New research from the Lilly Family School of Philanthropy at Indiana University
suggests that your kids will follow your lead when it comes to philanthropy. However, you may have to wait a while (until they’re adults), and the impact is more significant for daughters.
We often talk about cultivating a “culture of philanthropy
” within organizations, but this research shows you can develop a culture of philanthropy in families, too.
What does this mean for your camp?
For all camps, this is a research-based rationale to increase your up-front investment in fundraising: enrolling a parent in donating to camp today could result in future gifts from their children in the future. If your camp already has multi-generational relationships with families, this is especially true.
What’s next? Researching if children, given the right modeling, will eventually put their dirty clothes in the hamper? Luckily, camp fundraisers have a much easier task. J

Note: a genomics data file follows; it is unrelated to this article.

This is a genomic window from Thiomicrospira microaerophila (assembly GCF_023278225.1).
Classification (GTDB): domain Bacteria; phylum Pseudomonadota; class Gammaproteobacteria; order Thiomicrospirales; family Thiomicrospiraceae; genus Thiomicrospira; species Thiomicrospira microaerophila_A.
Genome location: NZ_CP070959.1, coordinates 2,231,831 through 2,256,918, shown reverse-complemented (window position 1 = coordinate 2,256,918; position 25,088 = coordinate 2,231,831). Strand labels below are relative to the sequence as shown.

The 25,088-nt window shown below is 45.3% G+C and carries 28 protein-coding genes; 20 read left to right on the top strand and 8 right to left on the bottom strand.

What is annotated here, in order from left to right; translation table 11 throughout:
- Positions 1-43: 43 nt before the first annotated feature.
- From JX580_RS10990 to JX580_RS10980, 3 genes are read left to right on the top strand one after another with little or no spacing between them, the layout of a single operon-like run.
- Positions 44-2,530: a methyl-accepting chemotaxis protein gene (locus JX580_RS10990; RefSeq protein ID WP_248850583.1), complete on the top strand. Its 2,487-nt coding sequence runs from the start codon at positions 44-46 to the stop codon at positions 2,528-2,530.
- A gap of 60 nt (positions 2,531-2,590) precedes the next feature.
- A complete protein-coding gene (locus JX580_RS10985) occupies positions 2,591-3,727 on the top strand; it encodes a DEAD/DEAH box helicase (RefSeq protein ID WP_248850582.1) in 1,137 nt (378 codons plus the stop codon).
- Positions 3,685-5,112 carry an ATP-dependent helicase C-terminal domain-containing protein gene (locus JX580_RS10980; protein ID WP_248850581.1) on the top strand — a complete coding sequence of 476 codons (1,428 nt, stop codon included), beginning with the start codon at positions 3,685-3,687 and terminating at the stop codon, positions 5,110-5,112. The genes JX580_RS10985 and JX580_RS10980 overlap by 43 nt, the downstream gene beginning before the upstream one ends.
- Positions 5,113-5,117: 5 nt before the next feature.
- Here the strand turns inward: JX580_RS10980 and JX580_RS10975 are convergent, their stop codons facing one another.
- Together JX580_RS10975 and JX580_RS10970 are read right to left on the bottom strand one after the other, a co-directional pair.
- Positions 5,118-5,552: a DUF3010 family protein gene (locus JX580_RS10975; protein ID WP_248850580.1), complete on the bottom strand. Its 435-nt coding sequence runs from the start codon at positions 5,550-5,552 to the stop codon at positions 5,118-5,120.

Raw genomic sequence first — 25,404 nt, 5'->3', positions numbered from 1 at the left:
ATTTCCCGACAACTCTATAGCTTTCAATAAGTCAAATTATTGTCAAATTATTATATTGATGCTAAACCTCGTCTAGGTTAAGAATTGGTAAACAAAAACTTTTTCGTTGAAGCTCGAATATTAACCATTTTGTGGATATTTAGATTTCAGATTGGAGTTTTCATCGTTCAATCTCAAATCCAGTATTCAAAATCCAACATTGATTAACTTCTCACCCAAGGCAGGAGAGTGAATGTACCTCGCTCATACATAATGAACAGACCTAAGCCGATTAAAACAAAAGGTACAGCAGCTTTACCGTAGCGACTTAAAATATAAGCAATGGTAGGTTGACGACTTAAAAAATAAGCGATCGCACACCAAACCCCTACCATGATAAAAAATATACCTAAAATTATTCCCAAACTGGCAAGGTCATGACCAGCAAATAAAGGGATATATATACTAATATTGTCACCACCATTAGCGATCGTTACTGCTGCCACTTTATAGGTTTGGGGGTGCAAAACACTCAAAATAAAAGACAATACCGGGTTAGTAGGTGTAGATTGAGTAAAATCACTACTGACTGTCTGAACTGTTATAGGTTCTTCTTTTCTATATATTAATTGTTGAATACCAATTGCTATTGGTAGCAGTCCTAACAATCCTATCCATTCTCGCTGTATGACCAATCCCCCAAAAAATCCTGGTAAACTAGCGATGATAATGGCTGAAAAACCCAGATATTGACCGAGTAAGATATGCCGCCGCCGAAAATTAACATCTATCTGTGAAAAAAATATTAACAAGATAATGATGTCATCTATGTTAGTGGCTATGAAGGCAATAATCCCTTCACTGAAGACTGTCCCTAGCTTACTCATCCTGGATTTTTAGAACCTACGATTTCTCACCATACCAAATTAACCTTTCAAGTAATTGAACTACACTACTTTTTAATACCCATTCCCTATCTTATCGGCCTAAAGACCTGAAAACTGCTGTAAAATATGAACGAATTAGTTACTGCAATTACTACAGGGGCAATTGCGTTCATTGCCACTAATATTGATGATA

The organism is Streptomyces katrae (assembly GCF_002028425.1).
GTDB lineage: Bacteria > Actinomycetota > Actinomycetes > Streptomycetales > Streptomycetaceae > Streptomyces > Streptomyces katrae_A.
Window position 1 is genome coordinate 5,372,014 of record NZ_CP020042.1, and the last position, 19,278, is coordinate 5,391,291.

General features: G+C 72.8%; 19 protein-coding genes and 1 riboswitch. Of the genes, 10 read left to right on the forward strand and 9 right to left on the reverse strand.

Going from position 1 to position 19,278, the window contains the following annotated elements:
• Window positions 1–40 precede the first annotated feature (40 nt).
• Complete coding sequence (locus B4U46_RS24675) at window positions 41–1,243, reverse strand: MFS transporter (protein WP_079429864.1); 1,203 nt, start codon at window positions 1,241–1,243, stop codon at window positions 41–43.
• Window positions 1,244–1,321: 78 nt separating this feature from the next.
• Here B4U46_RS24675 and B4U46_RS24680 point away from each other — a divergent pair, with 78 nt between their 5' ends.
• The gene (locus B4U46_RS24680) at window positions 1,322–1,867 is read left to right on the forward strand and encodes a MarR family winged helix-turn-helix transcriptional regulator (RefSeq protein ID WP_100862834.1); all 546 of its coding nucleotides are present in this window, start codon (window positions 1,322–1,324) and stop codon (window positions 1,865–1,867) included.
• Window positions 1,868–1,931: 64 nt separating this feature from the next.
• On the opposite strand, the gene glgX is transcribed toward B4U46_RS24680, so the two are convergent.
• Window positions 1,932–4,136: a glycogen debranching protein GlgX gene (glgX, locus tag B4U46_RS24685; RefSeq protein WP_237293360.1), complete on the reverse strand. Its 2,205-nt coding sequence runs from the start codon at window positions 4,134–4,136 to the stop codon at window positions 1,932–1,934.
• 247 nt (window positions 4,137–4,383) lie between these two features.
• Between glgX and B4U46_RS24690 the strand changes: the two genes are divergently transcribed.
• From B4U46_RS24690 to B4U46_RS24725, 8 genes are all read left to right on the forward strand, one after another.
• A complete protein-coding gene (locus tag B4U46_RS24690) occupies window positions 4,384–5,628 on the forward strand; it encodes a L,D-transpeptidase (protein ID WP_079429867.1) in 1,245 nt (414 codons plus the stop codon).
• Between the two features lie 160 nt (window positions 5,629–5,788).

Written by Aron Goldman. Aron is a Mentor with JCamp 180. Aron’s focus areas at JCamp 180 include camper enrollment, recruitment, and retention. He also directs our year-long Enrollment Program. Aron also has experience working as a consultant with grassroots, regional, national, and international organizations in the areas of capacity-building, strategy, and systemic change.
Who we are: JCamp 180 is a program of the Harold Grinspoon Foundation (HGF). Our goal is to significantly enhance the long-term effectiveness of nonprofit Jewish camps in North America. To meet this goal, we provide affiliated Jewish camps with consulting services, annual conferences, shared resources, professional development, and matching grant opportunities. Find more at www.jcamp180.org